San Francisco schools struggle to pay for special ed
In a time of budget crises for schools all over the country, there are ongoing attempts to cut budgets. But should it be done on the backs of severely behaviorally challenged students?
A plan to close a small school for children with severe behavioral problems is mushrooming into a larger battle over how the San Francisco Unified School District treats special-education students.
In recent months, the district signaled that it intended to end its 31-year partnership with the nonprofit Erikson School in the Bayview neighborhood of San Francisco and eventually reassign its 16 students to mainstream programs.
That would be just one of many such moves. Facing a $25 million budget deficit, the district intends to transfer all of its 6,000 special-education students into mainstream programs in the public schools over the next several years. The district spends about $122 million a year on special-education services.
The battle over Erikson, which has received $2.5 million during the last five years while operating rent-free out of buildings owned by the district, illustrates the challenges the district faces as it tries to put the controversial policy in place.
Representatives of at least eight students have taken legal action to prevent the district from placing their children in other schools, according to Shelley Lobell, the school’s founder and its executive director. Erikson administrators argue that district officials based decisions about the school on budget concerns, although a federal law requires districts to put students’ needs above all other priorities.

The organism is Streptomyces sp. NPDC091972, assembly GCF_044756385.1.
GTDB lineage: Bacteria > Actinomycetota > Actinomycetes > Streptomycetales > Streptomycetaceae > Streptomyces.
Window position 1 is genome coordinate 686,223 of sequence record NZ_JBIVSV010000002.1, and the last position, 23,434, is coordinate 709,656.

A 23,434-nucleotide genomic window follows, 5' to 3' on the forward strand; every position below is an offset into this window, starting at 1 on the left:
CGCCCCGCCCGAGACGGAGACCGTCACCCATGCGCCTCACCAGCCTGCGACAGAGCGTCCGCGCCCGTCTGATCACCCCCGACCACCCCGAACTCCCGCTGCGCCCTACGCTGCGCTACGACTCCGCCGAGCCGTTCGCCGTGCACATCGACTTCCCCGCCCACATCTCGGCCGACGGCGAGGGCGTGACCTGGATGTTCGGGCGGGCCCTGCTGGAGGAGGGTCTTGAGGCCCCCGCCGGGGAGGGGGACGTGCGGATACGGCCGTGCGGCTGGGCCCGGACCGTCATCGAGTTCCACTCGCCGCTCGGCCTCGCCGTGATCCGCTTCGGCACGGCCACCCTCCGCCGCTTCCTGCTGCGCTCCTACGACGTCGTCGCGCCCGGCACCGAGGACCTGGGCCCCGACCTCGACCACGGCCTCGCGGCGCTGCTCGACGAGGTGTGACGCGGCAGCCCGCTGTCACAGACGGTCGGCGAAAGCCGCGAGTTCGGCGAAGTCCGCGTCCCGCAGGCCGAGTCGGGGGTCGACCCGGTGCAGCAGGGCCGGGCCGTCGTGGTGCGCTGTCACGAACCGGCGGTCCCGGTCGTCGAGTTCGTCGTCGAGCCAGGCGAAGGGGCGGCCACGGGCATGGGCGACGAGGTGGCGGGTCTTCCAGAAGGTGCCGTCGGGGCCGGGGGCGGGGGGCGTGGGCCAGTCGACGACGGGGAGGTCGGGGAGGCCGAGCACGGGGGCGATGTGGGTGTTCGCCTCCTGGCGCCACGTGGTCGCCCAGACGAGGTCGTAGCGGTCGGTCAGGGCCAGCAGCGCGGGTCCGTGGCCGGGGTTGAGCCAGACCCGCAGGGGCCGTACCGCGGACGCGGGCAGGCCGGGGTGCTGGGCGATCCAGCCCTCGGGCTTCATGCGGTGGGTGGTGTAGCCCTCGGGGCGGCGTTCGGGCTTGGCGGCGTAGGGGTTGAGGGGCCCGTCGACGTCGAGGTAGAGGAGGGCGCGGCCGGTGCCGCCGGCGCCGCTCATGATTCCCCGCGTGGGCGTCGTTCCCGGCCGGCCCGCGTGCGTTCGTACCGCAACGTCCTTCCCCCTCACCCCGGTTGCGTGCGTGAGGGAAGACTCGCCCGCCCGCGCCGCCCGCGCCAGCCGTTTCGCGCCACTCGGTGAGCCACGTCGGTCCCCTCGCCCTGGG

Read the whole thing.
Federal law trumps local school budget considerations, and indeed there are many who could make the claim that these sort of mandates have led to much of the budgetary crises in the first place. But that's an argument for another post.
And then there's those students' future classmates and teachers. There are alternative programs like these for a reason, and they serve two very important functions. One, they allow the disabled students to get a chance at some sort of education. And, to be brutally blunt, they also allow other students to be educated without worrying if they or their teacher are going to get attacked by students with severe behavior issues. Yes, it is very expensive. But, as San Francisco administrators may be learning, so are lawsuits.